He therefore recommended that the authorities “improve the medical examinations in the countries of exit and on the coasts” – that is, improve the selection process and not allow people like P.G. to even set sail.
Feigenbaum wasn’t the only one who advocated a strict selection process. Shvueli also complained that the Zionist officials overseas who were organizing immigration “aren’t paying attention to the quality of the people they’re sending to the Land of Israel or their state of health.”
He demanded that these emissaries be “punctilious about the human material” they send.
Similarly, Gordon wrote his superiors that “our criterion must be bringing constructive elements here.”
Among “undesirable elements,” he listed people with heart disease, epilepsy and syphilis. A heart patient, for instance, “is incapable of almost any work except for choice jobs that are almost impossible to obtain here,” and so “shouldn’t be brought in under any circumstances.”
“Weak people who are ill with nervous diseases, tuberculosis and others are coming to us, and I don’t have to explain to you the disaster such wretched people will bring down on the Yishuv.”
- Menachem Ussishkin
According to Alroey, Gordon “succinctly summed up the Zionist movement’s preferred immigration policy:
“Reject or deport sick migrants, people unfit for work who might become a burden, and make sure to choose strong, healthy migrants who can cope with the conditions here.”
Alroey’s book is full of quotes from leaders of the Zionist movement that are hard to take today.
In 1920, Menachem Ussishkin told the Zionist leadership in Poland that would-be immigrants had to be scrutinized to ensure “that they are physically healthy in the full sense of the word.”
“Weak people who are ill with nervous diseases, tuberculosis and others are coming to us, and I don’t have to explain to you the disaster such wretched people will bring down on the Yishuv,” he added, referring to the pre-state Jewish community.
“Both male and female pioneers should be examined seven times before you give them an exit permit.”
The immigrants “should also be mentally healthy – that is, they should know the purpose for which they are traveling here. The fearful and the faint-hearted should stay home.”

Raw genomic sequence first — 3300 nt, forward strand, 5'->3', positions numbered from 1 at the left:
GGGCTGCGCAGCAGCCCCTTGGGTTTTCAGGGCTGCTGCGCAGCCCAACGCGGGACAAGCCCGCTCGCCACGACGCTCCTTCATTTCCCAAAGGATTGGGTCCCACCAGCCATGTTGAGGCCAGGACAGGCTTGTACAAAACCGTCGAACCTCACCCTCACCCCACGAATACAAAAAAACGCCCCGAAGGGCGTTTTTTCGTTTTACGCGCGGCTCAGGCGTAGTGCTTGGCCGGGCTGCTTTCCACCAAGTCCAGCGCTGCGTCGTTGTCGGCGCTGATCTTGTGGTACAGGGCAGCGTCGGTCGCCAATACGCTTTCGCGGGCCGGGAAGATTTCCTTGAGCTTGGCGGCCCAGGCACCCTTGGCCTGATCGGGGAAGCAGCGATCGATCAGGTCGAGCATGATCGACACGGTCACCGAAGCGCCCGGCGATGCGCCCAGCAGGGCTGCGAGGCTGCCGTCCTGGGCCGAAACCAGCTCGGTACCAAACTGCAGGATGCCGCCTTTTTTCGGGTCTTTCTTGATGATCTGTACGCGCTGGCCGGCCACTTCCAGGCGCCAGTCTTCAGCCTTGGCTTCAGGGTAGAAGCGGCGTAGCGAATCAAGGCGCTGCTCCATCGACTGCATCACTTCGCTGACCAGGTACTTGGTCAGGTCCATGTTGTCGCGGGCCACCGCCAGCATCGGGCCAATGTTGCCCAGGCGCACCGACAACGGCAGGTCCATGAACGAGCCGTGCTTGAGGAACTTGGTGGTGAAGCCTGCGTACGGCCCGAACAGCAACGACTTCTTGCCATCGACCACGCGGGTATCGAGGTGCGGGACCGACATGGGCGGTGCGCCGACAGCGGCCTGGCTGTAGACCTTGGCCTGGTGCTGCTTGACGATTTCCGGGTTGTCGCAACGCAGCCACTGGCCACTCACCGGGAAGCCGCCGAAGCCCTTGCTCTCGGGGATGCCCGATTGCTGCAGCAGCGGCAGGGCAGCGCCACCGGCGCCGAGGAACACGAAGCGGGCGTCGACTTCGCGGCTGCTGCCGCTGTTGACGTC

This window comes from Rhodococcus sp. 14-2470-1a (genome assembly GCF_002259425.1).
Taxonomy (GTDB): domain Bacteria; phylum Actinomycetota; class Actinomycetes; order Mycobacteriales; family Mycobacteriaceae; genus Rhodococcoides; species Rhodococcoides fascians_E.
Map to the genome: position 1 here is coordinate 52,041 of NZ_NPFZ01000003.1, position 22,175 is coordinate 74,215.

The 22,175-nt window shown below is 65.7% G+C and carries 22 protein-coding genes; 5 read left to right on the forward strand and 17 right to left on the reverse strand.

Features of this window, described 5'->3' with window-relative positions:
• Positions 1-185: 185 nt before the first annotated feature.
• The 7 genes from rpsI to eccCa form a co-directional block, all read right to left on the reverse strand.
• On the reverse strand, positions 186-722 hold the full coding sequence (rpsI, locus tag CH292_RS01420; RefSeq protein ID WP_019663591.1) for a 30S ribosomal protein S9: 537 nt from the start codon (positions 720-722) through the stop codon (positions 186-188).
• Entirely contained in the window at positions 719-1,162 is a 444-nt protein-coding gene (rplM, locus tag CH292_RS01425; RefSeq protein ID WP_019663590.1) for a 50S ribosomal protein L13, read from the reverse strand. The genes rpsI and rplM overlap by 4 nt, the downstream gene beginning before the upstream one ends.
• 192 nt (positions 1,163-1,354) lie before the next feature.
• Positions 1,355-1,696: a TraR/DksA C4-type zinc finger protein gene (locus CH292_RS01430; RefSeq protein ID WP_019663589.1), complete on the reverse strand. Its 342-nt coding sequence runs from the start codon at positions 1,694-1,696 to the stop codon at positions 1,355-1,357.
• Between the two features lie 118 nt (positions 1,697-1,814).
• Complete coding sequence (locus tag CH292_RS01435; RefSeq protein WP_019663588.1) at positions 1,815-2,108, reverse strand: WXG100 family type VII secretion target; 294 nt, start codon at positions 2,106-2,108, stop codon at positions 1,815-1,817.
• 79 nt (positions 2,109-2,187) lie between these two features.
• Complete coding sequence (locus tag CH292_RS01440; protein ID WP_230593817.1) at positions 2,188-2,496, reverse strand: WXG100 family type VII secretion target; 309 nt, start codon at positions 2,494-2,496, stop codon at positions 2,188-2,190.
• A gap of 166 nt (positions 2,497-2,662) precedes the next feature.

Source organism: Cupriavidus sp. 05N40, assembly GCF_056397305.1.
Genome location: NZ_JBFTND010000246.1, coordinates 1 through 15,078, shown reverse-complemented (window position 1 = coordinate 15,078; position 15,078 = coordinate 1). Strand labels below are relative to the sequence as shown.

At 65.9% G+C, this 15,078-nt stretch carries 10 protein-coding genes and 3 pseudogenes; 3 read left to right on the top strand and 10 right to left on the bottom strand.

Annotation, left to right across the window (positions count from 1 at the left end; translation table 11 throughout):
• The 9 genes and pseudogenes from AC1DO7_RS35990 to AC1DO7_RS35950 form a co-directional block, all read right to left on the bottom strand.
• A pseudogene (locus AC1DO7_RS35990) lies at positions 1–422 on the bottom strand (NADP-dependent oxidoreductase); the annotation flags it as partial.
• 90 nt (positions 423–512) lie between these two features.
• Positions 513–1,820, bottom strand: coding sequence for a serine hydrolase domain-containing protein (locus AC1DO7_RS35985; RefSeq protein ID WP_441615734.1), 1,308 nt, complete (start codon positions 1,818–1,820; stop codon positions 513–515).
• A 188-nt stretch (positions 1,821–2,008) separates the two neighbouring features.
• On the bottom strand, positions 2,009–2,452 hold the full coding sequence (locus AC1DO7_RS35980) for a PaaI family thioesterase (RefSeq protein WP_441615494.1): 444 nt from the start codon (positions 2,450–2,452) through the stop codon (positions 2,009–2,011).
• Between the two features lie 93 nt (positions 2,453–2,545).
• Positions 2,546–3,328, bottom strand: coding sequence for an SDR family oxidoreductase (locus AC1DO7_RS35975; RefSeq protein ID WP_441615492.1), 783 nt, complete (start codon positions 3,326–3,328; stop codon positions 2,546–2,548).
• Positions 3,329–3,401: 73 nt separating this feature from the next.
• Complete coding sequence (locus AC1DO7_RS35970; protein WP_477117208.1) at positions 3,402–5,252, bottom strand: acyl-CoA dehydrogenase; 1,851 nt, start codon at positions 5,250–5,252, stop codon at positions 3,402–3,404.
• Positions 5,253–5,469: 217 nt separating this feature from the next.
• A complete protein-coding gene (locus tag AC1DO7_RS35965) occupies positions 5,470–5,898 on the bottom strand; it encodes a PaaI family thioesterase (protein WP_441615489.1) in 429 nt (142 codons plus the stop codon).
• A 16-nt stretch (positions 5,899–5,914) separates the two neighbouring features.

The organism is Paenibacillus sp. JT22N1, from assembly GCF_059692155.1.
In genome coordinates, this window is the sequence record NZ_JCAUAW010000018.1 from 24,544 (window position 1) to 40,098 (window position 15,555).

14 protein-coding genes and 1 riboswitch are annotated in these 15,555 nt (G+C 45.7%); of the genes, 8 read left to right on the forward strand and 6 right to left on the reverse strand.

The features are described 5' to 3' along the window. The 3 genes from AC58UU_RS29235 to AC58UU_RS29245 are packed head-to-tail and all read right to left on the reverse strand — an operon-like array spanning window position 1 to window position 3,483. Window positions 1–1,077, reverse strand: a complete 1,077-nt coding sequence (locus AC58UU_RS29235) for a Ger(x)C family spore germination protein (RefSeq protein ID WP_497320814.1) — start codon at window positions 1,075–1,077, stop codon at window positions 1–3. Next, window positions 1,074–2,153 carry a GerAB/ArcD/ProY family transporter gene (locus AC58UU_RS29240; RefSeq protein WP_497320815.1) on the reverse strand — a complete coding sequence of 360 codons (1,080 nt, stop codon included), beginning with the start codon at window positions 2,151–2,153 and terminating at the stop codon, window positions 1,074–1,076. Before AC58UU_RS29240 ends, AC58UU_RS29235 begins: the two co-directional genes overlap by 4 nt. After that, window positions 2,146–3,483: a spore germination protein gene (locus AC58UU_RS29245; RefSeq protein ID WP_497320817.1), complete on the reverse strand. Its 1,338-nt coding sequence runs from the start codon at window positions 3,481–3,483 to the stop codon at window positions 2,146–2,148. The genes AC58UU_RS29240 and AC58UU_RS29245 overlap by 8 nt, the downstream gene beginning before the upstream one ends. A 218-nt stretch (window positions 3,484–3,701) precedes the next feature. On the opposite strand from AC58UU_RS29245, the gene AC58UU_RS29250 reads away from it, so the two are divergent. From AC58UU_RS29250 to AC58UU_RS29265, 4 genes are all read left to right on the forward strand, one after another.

His conclusion: “Even 1 percent that’s bad will spoil a great many good people.”
Weizmann, who spearheaded this policy, didn’t suffice with mere instructions to his fellow Jews.
He sought to persuade the British authorities to significantly limit the Jewish immigration quota, even though this was “a fateful moment for the Jews of Eastern Europe,” Alroey writes.
The price was paid by the tens of thousands of Ukrainian Jews who were murdered during this period.
Alroey says he’s surprised that this issue, “one of the most controversial disputes in the history of the Zionist movement,” has become a mere footnote in Israeli history books.
Faced with the choice of the survival of thousands of Jews and building a state, the heads of the Zionist movement a century ago preferred the latter, he says.
But despite their efforts to control the type of immigrant allowed in, “Jews from the margins of society” managed to get through, Alroey adds.
As Menachem Sheinkin, head of the World Zionist Organization’s immigration department, put it in 1920, these included people who were “dishonest, thuggish, coarse and lazy.”
Sheinkin added: “People like this steal things from their comrades along the way, and also later in the immigrant houses here. Some of them drink to the point of drunkenness, seek all kinds of pretexts for not working, and even ask, using brazen threats, for blankets from the community fund.”
Two people who apparently belonged to this group were Malka and Hannah, sisters who arrived in 1926 from the free city of Danzig, today Gdansk in Poland.
“Now they’re prostitutes and give themselves to Arabs for money,” the head of Haifa’s immigration office wrote his superiors.
“I think ‘pioneers’ like these should be deported.”
Source: Ofer Aderet – HAARETZ
Header: Survivors of a pogrom in Ukraine early in the 20th century. Credit: Pritzker family collection / National Library of Israel